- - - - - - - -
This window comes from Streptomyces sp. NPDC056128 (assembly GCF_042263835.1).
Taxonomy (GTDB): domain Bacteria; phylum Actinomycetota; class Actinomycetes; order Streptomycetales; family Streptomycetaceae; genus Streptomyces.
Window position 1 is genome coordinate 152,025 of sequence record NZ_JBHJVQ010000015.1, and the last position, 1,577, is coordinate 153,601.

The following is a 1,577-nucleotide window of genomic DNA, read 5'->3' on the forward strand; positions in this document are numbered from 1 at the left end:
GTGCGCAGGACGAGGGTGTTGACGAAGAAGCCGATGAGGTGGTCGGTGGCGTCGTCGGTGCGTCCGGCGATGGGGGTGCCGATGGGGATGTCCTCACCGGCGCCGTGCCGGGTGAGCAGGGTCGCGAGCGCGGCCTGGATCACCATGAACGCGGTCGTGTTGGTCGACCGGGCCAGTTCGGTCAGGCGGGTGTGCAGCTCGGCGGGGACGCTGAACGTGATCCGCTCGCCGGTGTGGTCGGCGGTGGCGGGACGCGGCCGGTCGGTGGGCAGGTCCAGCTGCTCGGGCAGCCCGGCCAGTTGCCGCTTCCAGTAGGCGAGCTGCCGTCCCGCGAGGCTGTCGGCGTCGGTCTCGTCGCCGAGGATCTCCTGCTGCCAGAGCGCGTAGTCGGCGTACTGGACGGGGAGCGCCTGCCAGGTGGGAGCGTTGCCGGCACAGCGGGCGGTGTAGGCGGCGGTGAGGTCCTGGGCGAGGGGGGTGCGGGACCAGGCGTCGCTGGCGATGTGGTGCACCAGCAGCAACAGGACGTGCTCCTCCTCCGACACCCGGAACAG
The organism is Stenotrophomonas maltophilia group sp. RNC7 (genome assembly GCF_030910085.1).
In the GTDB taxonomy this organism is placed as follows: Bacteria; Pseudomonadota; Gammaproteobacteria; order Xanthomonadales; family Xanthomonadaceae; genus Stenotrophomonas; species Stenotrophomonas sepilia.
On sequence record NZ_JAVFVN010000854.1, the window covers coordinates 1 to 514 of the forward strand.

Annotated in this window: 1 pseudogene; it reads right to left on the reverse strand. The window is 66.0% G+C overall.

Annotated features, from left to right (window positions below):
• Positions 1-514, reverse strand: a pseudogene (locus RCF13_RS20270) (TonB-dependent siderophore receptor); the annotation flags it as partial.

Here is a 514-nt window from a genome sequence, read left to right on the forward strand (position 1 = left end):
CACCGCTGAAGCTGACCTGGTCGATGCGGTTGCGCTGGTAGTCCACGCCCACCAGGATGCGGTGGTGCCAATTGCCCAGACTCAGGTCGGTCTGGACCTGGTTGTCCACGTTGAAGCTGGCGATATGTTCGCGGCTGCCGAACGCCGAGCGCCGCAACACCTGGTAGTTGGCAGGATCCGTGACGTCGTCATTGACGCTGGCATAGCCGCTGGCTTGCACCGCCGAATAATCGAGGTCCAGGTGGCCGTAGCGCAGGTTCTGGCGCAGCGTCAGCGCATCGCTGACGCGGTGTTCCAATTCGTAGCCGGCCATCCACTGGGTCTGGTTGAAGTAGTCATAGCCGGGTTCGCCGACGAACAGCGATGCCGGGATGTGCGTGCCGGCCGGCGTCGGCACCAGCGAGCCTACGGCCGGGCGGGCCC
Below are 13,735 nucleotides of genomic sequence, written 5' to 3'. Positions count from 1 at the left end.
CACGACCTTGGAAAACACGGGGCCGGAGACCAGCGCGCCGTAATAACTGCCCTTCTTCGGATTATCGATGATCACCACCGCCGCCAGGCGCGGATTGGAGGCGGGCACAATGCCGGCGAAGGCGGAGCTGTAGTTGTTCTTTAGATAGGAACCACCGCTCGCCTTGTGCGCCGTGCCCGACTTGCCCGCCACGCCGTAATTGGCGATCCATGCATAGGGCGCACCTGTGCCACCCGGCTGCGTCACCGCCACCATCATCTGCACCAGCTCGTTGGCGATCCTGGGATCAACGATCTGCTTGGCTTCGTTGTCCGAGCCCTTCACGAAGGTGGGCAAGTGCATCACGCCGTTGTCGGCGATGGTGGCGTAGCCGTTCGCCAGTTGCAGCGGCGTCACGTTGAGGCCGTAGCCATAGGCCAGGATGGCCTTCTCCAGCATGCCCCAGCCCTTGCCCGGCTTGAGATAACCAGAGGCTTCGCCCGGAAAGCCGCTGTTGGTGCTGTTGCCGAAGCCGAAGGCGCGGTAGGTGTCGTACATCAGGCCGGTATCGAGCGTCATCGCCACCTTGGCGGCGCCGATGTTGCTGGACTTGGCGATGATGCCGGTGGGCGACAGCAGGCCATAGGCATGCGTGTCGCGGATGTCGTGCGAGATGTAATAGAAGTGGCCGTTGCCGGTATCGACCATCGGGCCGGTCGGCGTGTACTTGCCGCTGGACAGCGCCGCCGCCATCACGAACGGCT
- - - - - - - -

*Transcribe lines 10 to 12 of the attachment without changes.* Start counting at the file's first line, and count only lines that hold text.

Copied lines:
Annotated features, from left to right (window positions below):
• Positions 1-514, reverse strand: a pseudogene (locus RCF13_RS20270) (TonB-dependent siderophore receptor); the annotation flags it as partial.

Here is a 514-nt window from a genome sequence, read left to right on the forward strand (position 1 = left end):